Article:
Florida hospitals should begin receiving vaccines targeting COVID-19 within three to six weeks, with the first doses dedicated to residents of long-term care facilities, Gov. Ron DeSantis announced Thursday.
That timeline is contingent upon approval by the U.S. Food and Drug Administration of promising vaccines developed by Pfizer and Modena, both of which reportedly are around 95 percent effective against the coronavirus, the governor said.
Some 40 million doses will be available nationally by the end of December, he added. More than 300 million people live in the United States, however, and it’s not certain when all residents, including those who aren’t health care workers, first responders, or long-term care residents, will get access to the vaccines.
And, in some cases, families will refuse to take the vaccines, part of a movement that rejects such immunizations. However, wide acceptance of the vaccines is critical to controlling the virus, according to medical experts.
“Our goal is to make all safe and effective COVID vaccines available to Floridians who want them, but the state will not mandate that Floridians take these vaccines. That is going to be the choice of each and every Floridian,” DeSantis said in a videotaped announcement.
“I do believe that these breakthroughs represent probably the greatest rays of hope that we have seen since the pandemic began. They offer the prospect of saving thousands and thousands of lives, and to potentially bring this pandemic to an end.”
DeSantis traveled to Washington, D.C., on Tuesday for briefings about the vaccine rollout with officials including Health and Human Services Secretary Alex Azar, “Operation Warp Speed” vaccine program chief Paul Ostrowski, Centers for Disease Control and Prevention Director Robert Redfield, and Food and Drug Commission head Stephen Hawn.
Thursday’s announcement came amid dissent from DeSantis’ refusal to issue a statewide mask mandate against COVID or to allow local governments to punish people who refuse to wear them in public.
Also on Tuesday, DeSantis participated in state House and Senate organizational sessions which lacked at least seven members who’ve been infected. Earlier in the summer and fall, other lawmakers were infected as well.
The latest numbers from the Florida Department of Health on Thursday reflect 914,333 infections in Florida and nearly 18,000 deaths of residents.
Meanwhile, concern has been growing that President Trump’s refusal to concede defeat to Democrat Joe Biden and begin the transition between administrations could hobble the national campaign against COVID. Even the U.S. Chamber of Commerce has urged Trump to let go.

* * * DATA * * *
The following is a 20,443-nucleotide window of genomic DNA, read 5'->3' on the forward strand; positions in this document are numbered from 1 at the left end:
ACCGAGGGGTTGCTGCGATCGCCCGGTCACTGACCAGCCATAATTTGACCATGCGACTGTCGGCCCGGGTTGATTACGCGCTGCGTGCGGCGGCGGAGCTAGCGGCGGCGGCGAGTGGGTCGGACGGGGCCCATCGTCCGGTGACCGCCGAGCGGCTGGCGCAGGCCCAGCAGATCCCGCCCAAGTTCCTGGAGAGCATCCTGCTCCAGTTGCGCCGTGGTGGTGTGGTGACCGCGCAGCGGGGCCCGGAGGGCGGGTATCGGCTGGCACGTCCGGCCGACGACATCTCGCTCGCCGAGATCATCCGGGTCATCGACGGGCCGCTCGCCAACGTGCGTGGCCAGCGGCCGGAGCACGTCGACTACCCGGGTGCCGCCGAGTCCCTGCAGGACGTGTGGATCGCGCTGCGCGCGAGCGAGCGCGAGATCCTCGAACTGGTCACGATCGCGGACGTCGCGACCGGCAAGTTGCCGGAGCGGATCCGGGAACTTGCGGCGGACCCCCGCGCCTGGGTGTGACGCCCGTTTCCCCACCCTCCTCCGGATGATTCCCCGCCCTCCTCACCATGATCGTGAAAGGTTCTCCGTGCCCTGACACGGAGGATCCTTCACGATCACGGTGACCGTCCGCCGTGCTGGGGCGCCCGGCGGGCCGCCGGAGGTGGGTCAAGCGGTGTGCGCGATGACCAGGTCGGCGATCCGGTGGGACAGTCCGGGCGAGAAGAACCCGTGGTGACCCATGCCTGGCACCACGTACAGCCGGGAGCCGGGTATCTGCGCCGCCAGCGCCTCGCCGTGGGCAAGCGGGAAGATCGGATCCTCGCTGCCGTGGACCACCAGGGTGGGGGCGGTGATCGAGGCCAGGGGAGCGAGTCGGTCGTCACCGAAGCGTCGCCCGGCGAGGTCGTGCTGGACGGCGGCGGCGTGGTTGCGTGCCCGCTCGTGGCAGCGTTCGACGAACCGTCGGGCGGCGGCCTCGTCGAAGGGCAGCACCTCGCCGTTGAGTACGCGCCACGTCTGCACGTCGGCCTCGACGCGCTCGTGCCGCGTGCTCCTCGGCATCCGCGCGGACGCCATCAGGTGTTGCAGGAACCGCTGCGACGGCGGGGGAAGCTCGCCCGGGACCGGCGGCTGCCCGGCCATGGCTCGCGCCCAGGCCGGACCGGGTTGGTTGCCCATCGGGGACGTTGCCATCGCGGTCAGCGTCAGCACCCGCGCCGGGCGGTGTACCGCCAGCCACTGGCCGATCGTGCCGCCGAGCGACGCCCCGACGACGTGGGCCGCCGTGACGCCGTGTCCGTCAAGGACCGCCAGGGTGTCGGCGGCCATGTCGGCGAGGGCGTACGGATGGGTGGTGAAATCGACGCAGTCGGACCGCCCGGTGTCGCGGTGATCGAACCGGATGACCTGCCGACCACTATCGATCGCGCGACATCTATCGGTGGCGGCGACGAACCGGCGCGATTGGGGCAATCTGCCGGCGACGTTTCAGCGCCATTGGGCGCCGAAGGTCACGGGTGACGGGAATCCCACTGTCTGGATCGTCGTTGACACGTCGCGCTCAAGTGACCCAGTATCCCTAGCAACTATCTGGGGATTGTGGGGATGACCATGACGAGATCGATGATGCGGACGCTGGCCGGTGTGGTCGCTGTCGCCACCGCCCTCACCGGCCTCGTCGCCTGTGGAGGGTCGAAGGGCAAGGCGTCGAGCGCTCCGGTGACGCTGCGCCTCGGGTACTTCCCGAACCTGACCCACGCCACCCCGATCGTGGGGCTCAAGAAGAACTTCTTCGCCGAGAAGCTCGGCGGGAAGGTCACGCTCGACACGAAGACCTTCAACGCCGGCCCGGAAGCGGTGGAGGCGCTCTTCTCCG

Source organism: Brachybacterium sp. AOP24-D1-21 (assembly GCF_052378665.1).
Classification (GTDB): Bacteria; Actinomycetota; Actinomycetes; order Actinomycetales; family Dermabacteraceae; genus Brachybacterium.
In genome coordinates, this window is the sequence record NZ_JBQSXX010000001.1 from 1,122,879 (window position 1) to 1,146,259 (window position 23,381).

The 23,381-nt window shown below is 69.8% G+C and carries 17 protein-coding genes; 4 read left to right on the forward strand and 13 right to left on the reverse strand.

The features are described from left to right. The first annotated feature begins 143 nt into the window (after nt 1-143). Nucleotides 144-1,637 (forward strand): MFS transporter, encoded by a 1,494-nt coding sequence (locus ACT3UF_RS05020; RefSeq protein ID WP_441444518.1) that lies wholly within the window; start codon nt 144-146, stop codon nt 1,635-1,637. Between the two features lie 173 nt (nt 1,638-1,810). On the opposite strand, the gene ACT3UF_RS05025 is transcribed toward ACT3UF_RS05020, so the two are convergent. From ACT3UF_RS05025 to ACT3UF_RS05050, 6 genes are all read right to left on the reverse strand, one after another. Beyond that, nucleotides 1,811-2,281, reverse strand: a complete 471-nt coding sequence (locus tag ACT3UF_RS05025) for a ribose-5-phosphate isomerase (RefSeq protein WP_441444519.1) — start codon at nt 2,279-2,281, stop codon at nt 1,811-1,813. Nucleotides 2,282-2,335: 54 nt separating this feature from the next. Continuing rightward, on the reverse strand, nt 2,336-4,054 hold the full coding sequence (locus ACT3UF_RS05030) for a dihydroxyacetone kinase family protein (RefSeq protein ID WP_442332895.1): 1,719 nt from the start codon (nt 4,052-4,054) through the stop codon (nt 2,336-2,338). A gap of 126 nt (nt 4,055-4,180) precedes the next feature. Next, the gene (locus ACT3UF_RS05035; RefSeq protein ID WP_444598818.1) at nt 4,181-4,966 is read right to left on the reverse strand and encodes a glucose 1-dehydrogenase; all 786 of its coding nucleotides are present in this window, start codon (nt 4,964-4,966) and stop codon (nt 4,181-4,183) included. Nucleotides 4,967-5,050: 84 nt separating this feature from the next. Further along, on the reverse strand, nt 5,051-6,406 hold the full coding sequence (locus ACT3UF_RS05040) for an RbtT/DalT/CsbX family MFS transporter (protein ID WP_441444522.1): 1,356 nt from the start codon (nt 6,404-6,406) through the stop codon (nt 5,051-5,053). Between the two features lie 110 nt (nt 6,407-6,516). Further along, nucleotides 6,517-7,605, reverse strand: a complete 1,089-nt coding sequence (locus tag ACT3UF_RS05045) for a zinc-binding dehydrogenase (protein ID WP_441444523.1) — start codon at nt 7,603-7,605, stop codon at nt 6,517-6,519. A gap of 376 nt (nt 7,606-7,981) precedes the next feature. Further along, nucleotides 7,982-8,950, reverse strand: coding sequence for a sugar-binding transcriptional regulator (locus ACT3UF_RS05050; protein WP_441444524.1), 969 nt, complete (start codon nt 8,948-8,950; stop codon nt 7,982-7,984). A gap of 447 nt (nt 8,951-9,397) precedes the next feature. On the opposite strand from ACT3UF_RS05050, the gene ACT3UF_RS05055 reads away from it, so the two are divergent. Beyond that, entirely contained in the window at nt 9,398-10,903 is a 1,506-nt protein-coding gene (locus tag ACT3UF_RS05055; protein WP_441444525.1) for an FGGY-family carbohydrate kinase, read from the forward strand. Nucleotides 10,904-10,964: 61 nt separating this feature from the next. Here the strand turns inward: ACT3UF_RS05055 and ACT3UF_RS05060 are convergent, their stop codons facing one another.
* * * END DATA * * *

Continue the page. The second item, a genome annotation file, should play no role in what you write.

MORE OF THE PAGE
DeSantis also focused Thursday on a therapy involving a “monoclonal antibody cocktail.” That involves administering antibodies derived from the blood of patients who have recovered from COVID and from lab mice that have been engineered to have a human immune system.
The cocktail attacks coronavirus surface spike proteins that attach to human cells, blocking infection, according to the journal Science.
It was among the therapies administered to President Trump during his COVID treatment. The FDA has approved a version made by Eli Lilly for emergency use.
“Data from clinical trials found a 70 percent reduction in hospitalized patients who utilized this treatment,” DeSantis said.
“We also know that a similar cocktail is being developed by the company Regeneron. That is currently pending before the FDA for emergency use authorization. We think that may also come in the relatively near future. Of course, that would also mean more supply of this particular treatment for folks,” he said.
The feds have sent more than 3,000 doses of the Eli Lilly product to Florida hospitals, DeSantis added. “This has arrived just within the past few days, and they plan on sending a similar amount every week for the foreseeable future.”
Planning for vaccine distribution began in July. Since then, the state has purchased 5 million syringes, 5 million needles, and 5 million alcohol swabs, the governor said.
In addition to hospitals, CVS and Walgreens pharmacies will receive doses for nursing home residents. ”So far, nearly 2,000 long-term care facilities have registered so that they can start getting their residents vaccinated as soon as the vaccine arrives,” DeSantis said.
One complication is that the Pfizer vaccine needs to be transported and stored at ultra-cold temperatures, but the state has identified five hospital systems with the necessary equipment. They include Jackson Memorial Hospital in Miami, Memorial Regional Hospital in Hollywood, AdventHealth Orlando, Tampa General Hospital, and UF Health Jacksonville, according to South Florida Sun Sentinel.
“The Moderna vaccine can be used in normal refrigeration and does not require those extreme low temperatures. That will potentially provide more flexibility,” DeSantis said.